Journaling, like meditation, doesn’t have to be tedious. You can write down as little as one sentence per day, and it will already make a difference. Journaling is so powerful because it forces you to reflect. How are you feeling? What matters to you today? What’s on your mind? Journaling has other perks, as well. It could even help you sleep better.
Meditation doesn’t have to be time-consuming — or silent. Meditation is really just a purposeful awareness of your senses. If you’re in a noisy or busy place, pay attention to the sound around you. Let yourself really listen to the voices of passersby, to the rustle of leaves, or to the rattle of the train on the tracks.
Literally. Stop looking at your phone screen, computer screen, or the floor. Turn your gaze upwards towards the sky. Take a pause and enjoy the view of the clouds, the stars, or whatever else you see. The simple stare to the sky will help remind you how big the world is and put your own life in perspective.
Practice Body Awareness
Many longer meditations will do this on a full-body level, but you can do smaller versions of this practice on your own. Focus on one part of your body at a time. You could be sitting at your desk, on a train, or lying in bed — it doesn’t matter. Work from your toes upwards. Clench and unclench your muscles as you go. Notice the difference between the tension and relaxation. Become acutely aware of how it feels to be in your body. You’re meditating already, and you didn’t even know it!
Practice Kindness to Others
There’s a poem by Jack Kerouac (who was actually a more mindful guy than you might think) that includes the line: “Practice kindness all day to everybody and you will realize you’re already in heaven now.” People like to surround themselves with the energy they most resonate with — the more positive your own energy, the more positive the energy of those around you will be. Additionally, practicing kindness can help you to cultivate gratitude and appreciation for those around you. But if you don’t feel comfortable giving someone a verbal compliment, even cultivating kindness in your head will work. Think something simple, like: I wish that person happiness today. You’d be surprised the difference a little positivity can make.
Practice Kindness to Yourself
Just as important as cultivating kindness towards others is your commitment to a positive relationship with yourself. Mindfulness is meant to be nonjudgmental — there’s no doing it right or wrong, and there’s no judgment to be placed on whether or not you succeed. Practice the simple act of forgiveness. Forgot to engage in your mindfulness practice? Forgive yourself. Feel like you need some space from your responsibilities today? Let yourself take the time you need. Take good care of your mind and your body — mindfulness is all about being present and noticing how you feel. Use the information you gain to improve the way you feel every day.
Read on Your Commute
Even if your schedule is jam packed from the time you wake up until the time you finally hit the hay, you might have some down time on your commute. Most people don’t use this time at all, or they endure annoyance and impatience during its entirety. But there’s a productive and — you guessed it — mindful solution to this problem. Simply read a book. Reading can help the brain to cultivate skills such as concentration and focus. It can also help you to heighten your brain connectivity, learn empathy, and expand your attention span.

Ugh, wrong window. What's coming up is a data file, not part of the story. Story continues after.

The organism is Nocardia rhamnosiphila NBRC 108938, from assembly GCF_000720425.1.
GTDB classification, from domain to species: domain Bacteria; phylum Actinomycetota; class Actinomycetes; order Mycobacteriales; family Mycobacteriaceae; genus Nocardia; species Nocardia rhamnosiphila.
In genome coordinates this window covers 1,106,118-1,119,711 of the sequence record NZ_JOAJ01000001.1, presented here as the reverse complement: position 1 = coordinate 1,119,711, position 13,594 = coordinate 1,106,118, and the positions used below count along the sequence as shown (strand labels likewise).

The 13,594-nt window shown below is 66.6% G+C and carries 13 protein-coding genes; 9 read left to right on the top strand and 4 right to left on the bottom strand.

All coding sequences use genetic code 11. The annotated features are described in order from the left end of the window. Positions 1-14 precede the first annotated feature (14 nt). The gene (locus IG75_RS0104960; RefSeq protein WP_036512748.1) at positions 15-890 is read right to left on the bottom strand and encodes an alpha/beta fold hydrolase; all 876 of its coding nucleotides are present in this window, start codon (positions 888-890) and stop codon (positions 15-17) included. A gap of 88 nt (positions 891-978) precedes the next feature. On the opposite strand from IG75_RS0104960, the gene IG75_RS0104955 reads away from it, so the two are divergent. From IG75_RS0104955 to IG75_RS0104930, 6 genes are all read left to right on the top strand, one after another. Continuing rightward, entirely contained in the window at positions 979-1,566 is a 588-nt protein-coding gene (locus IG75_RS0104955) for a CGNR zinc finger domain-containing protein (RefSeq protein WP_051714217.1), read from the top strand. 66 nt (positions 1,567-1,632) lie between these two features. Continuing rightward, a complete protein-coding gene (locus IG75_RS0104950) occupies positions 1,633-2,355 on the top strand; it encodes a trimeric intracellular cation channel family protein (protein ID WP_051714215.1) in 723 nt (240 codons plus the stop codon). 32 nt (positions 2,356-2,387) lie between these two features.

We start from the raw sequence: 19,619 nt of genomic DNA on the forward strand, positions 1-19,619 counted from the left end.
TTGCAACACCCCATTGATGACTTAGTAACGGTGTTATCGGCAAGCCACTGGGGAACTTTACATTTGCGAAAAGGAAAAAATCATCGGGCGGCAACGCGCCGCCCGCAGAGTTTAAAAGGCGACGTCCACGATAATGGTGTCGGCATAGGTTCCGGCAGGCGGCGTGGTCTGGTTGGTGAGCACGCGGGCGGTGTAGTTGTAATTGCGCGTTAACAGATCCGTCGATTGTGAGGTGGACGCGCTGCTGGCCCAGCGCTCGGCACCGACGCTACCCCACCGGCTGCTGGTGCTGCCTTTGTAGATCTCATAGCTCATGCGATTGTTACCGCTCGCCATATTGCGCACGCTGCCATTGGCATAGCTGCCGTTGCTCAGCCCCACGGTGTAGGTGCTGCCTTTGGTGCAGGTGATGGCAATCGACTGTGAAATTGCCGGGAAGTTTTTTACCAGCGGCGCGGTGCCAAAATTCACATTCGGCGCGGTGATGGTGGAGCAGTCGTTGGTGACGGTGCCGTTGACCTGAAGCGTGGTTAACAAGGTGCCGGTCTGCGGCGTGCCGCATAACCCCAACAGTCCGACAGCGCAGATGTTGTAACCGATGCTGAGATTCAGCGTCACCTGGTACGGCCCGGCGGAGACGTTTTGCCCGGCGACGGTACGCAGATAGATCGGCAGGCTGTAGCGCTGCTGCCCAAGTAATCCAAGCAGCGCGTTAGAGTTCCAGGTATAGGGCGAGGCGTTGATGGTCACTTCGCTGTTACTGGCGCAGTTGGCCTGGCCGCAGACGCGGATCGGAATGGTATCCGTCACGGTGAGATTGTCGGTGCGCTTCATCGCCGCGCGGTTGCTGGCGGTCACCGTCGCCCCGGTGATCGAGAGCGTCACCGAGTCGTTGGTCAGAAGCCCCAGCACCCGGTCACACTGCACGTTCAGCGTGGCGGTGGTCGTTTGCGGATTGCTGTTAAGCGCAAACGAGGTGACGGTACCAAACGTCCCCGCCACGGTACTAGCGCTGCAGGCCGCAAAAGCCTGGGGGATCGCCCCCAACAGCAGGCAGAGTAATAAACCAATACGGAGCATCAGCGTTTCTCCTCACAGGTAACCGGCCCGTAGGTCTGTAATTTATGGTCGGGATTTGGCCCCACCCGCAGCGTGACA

When’s the last time you took 20 minutes to just stretch? No matter if you exercised or not, your body benefits from stretching. It helps circulate your blood, helps with mobility, and can even make you feel better emotionally. Stretching is something you can do anywhere. It forces you to get in touch with your body and how it feels, which is inherently meditative.
Take Time to Reflect
Take five minutes every day or every week to simply reflect. Think about yourself, your friends, your life. How are things going? What do you envision for your future? It’s easy to get caught up in the minutiae of day-to-day tasks without stepping back to look at the big picture.
Turn Chores Into Meditation
Yeah, it’s unfortunate that you have to vacuum and wash the dishes and organize your desk drawer and drive to the grocery store, but the upside of these tasks is that most of them are mindless. So you have space in these moments to choose to be mindful. Relax as you endure your daily to-do list. Go through the physical motions of cleaning your counter while your mind drifts somewhere else. Take five calming breaths as you stroll through Costco.
Turn Off Technology
How many times per day do you look at your phone? How many times per day do you check social media? What about your email? All these constant impulses to seek satisfaction, or ease an itch that something might be waiting for you in your inbox, or whatever else you gain from checking your devices can build up. Technology becomes a constant distraction, something nagging at the back of your mind. Shutting down your technology, even for just one hour each day, can go a long way in training your brain to be patient and self-sufficient.
Do you default to driving everywhere? You might want to consider walking to some of your closer destinations. While heart-pumping exercise like running or HIIT training can definitely do wonders for your mental health, walking is good for your mind in a different way. It gives you time to let your mind wander and observe your surroundings. Even if you only walk for 10 minutes, it could be one of the healthiest habits you have.